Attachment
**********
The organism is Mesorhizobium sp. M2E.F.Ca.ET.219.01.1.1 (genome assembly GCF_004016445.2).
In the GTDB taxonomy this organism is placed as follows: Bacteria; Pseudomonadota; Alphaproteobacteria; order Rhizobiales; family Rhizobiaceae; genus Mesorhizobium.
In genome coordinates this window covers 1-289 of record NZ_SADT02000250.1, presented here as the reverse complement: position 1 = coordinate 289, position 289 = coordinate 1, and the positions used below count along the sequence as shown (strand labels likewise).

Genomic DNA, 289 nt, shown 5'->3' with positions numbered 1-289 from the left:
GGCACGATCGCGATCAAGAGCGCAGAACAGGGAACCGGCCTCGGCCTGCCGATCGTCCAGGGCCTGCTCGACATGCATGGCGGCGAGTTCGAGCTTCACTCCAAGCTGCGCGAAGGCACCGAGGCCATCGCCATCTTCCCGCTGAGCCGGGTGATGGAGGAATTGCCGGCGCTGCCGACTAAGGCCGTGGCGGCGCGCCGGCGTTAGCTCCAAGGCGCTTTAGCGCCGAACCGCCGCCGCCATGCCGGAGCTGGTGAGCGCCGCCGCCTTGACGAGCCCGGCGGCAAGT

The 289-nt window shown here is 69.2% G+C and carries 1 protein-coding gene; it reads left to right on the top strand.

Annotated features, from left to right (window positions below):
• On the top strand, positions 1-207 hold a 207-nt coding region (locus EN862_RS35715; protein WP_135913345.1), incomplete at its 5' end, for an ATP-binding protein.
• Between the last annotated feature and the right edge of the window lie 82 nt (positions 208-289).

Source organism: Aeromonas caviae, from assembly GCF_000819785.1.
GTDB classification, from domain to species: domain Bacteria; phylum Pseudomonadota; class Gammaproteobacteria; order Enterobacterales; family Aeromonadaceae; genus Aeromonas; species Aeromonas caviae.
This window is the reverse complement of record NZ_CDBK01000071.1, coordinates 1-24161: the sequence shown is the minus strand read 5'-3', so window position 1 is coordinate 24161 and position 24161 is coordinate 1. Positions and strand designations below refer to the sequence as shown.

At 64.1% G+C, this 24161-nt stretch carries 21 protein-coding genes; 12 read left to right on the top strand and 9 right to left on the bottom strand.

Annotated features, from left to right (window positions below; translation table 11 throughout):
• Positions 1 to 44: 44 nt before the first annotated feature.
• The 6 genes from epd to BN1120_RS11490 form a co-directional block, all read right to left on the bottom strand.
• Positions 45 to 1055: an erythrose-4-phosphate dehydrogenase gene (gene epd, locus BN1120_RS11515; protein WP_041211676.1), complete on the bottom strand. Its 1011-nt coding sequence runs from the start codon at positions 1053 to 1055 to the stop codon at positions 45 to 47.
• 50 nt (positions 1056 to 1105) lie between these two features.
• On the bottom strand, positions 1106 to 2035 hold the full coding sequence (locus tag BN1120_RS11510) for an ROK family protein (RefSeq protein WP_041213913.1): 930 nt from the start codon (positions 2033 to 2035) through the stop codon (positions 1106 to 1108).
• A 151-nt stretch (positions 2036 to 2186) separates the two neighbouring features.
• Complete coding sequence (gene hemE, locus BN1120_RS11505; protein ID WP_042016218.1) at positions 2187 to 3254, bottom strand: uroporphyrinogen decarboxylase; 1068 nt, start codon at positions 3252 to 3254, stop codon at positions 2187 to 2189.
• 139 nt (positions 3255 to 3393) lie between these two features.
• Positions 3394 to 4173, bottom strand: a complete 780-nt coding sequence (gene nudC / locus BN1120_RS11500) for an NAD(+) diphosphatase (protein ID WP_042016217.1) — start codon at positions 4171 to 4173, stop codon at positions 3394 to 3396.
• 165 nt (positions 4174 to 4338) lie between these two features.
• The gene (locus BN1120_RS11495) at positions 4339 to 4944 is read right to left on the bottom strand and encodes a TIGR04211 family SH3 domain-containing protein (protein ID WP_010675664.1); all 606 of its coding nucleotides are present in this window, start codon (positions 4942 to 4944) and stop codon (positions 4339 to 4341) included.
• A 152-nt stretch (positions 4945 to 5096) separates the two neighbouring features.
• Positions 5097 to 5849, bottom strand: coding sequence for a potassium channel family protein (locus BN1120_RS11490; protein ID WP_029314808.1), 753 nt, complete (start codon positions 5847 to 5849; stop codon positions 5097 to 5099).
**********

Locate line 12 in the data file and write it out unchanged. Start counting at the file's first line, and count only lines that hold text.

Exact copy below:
This window is the reverse complement of record NZ_CDBK01000071.1, coordinates 1-24161: the sequence shown is the minus strand read 5'-3', so window position 1 is coordinate 24161 and position 24161 is coordinate 1. Positions and strand designations below refer to the sequence as shown.